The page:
An Envelope Filter, sometimes erroneously called Auto-Wah, is what will give you that “quack” sound when you articulate. I highly recommend one, as it’s a crowd pleaser for sure. Don’t overdo it. Start with a classic: Electro-Harmonix Q-Tron is the easiest to find, and quite cheap, and works well with bassoon. As for Modulation, Phaser, Flanger, and Chorus are common modulation effects for guitarists that work well with bassoon. I am less picky about these than distortion. Be careful, as they can really overtake your sound in a way where you don’t even hear what pitch you’re playing, just the effect wooshing around. Effects that I rarely use for bassoon are Tremolo and Rotary simulators. The first time I used a Tremolo effect I literally got nauseated.

Next we have Pitch Shifting effects. These sometimes come hand-in-hand with some other effects like the time based effects discussed below, or modulation discussed above. But for most bassoonists we’ll have some kind of stand-alone shifter. The simple ones of these, like the Elextro-Harmonix POG, will add one octave above or below or one octave below your sound (or both simultaneously). Other, more advanced ones, like the Eventide PitchFactor or the Digitech Whammy, will give you loads of control over many different pitch levels, intelligent harmony within a key signature, multiple octaves stacked on top, and modulation effects on those pitches. It can get crazy. Also in this category are Ring Modulators. Those are complicated to explain and to use but can create really great robot effects, or be used as some kind of intelligent harmony maker. Other pitch tracking effects will convert your input signal to some kind of synthesizer sound.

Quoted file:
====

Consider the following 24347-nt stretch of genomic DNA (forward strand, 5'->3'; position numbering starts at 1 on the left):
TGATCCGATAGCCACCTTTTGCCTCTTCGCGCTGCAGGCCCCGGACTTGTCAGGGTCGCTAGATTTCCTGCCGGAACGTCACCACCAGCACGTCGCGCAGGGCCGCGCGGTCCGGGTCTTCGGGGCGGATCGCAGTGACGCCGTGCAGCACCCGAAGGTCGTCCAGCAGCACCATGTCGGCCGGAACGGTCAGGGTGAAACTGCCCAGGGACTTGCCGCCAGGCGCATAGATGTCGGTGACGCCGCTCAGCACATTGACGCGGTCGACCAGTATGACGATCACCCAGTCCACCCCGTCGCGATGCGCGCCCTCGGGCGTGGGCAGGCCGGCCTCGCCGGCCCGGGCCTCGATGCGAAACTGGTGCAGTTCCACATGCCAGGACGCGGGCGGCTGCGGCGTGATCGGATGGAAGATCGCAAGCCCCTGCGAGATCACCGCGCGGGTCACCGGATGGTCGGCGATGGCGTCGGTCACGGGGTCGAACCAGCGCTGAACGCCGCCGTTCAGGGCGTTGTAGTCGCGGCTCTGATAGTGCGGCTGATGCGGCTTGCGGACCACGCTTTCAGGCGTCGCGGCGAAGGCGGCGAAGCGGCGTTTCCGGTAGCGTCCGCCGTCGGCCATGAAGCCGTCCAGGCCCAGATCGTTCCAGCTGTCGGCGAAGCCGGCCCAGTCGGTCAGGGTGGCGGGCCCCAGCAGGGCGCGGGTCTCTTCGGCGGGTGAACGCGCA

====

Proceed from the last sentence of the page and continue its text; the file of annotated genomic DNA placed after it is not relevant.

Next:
In this category, I just say don’t skimp. The really cheap pitch shifters won’t track the bassoon well – some of the good ones even don’t track the bassoon well. Everything from Electro-Harmonix will do great, although they are simpler devices.

Finally, Time based effects (specifically Delay pedals). Here we have another category that guitarists really obsess over. Especially “Analog” delay pedals. So basically this category takes your sound and creates echoes of it, either discrete repeats, reverberation, or some combination (and often involving some kind of filter, modulation, or pitch shifting). Reverberation should be pretty easy to get: they emulate the sound of a space echoing, either naturally or unnaturally.
A little bit of reverb is really useful for an electric bassoon. Any bocal mounted pickup like the Little-Jake will produce a sound that is quite “dry” so it usually needs something to add a little resonance. Usually whatever reverb is on your amp is sufficient for this, but some amps don’t have it, so a separate reverb effect unit is needed. You can probably go pretty cheap with these, although even cheap reverbs generally start at about $100.